Black, non-metallic surfaces such as asphalt, slate, paint, paper, etc. are poor insulators against heat rays in either case, outside or inside; with 85% to 98% absorptivity for solar radiation, and 90% to 98% in enclosed spaces.

    Aluminum paint or gilt paint as it is formerly known, while it lasts, has a radiant heat absorption and emissivity of 40% to 65% in enclosed spaces. It performs better outdoors, with only 30% to 50% absorption for direct solar radiation. (1955 ASHAE Guide, page 95)

    White paint, whitewash, white tile, white brick and plaster perform well outdoors, with absorptivity for solar radiation of only 30% to 50%. But they perform very poorly in enclosed spaces, no better than black paint, with an absorptivity and emissivity of 85% to 95%. (1955 ASHAE Guide, page 95)

    Brick of any color, and concrete, in enclosed spaces, have an absorptivity and emissivity of 85% to 95%. But for solar radiation outdoors, red brick and concrete have an absorptivity of 65% to 80%; while yellow and buff brick have 50% to 70% absorptivity.

    One reason for this difference between indoor and outdoor absorptivity and emissivity is that in addition to the infra-red heat ray rays of frequencies or wave lengths corresponding to those found at ordinary building air space temperatures; the sun emits heat rays of frequencies or wave lengths corresponding to a broad range of other temperatures. The sun also emits other rays, visible and invisible. All of these rays, with heat rays predominating, engender a certain amount of heat when they strike a surface and are absorbed, for example by the outer surface of the roof or wall of a building.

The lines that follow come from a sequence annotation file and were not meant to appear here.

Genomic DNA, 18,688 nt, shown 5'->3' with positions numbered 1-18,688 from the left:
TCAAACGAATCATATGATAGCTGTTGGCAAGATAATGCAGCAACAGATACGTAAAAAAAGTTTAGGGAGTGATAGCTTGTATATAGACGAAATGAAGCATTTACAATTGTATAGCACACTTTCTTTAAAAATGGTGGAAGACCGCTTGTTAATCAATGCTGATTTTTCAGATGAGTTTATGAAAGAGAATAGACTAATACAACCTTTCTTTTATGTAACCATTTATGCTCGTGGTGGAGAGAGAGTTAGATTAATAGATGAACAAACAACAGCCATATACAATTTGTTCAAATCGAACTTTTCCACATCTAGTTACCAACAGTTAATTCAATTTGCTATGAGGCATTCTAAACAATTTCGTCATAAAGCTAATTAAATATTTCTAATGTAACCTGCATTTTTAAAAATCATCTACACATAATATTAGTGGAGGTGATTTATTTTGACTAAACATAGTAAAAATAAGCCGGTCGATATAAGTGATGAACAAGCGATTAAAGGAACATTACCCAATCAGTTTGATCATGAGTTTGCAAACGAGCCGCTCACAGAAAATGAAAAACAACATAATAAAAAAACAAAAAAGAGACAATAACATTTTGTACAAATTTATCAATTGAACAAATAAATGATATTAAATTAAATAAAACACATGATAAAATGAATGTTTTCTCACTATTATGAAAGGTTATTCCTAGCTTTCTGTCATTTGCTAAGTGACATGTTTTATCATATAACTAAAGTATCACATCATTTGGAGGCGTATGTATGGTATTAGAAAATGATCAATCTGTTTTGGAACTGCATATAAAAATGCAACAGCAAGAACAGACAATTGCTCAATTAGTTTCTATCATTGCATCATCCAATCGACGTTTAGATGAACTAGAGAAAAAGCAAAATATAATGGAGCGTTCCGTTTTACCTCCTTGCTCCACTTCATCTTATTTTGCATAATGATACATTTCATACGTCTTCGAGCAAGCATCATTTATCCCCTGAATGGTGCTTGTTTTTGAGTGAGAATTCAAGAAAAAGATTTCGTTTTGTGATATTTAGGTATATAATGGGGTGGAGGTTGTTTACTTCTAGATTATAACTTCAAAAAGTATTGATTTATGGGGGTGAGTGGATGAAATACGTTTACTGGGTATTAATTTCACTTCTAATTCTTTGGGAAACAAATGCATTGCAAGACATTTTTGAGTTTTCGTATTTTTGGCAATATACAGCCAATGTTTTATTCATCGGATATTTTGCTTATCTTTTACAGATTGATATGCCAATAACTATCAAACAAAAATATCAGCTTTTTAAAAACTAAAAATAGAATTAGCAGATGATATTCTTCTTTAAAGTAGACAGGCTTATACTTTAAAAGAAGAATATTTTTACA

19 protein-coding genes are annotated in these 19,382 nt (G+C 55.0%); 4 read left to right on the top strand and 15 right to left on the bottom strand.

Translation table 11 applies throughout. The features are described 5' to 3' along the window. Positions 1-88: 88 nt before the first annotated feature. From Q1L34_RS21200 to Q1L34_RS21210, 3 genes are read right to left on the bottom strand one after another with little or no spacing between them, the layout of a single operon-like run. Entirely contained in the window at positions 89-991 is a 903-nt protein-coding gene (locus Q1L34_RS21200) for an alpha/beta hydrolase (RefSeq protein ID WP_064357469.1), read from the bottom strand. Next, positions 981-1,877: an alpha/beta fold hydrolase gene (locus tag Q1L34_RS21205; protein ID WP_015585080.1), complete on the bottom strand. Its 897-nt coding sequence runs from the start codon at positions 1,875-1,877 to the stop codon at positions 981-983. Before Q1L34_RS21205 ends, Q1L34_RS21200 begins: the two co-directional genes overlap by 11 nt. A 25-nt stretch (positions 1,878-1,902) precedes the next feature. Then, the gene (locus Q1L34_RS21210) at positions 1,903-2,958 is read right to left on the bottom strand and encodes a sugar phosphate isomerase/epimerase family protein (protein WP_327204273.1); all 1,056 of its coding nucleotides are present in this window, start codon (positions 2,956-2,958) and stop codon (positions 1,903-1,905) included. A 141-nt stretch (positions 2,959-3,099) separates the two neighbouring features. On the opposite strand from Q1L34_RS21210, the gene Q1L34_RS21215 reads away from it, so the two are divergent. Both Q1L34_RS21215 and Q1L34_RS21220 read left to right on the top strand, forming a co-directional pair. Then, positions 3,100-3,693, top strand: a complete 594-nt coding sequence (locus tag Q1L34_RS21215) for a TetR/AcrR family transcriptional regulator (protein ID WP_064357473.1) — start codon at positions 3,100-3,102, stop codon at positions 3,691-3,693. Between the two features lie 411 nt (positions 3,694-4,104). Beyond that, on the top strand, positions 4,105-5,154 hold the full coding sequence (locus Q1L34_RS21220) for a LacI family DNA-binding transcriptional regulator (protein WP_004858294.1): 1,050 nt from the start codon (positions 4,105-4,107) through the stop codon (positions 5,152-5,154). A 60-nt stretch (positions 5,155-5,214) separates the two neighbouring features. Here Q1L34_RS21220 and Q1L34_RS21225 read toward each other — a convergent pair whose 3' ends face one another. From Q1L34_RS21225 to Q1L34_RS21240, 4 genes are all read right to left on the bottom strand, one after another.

There is also sky or diffuse radiation from the surrounding atmosphere, also from buildings, trees, etc.

    Enclosed building spaces are usually without light. Everything is dark and colorless. Radiation between surfaces in such space is limited largely to invisible, infra-red heat rays.

  • Protecting your Flock: What Chickens Need in Winter

    Are you really ready for cold weather? If you own chickens, you may not be -- keeping them warm and dry is essential if you want to avoid frostbite, respiratory and related health issues this year; insulating your coop can protect your birds and keep them in an optimal setting year round. The insulation and protection you need to provide for your chickens in winter depends on several factors. You’ll need to consider the average low temperature where you live, the way you insulate your coop and even the varieties of chickens you have.

    How cold does it get where you live?

    If you live in a state that occasionally drops below freezing, but otherwise has mild winters, simple insulation and blocking drafts will help keep your birds warm all year round. For those with regular freezing temperatures at night, snow and sleet, more aggressive insulating measures may be needed.

     How hardy are your birds?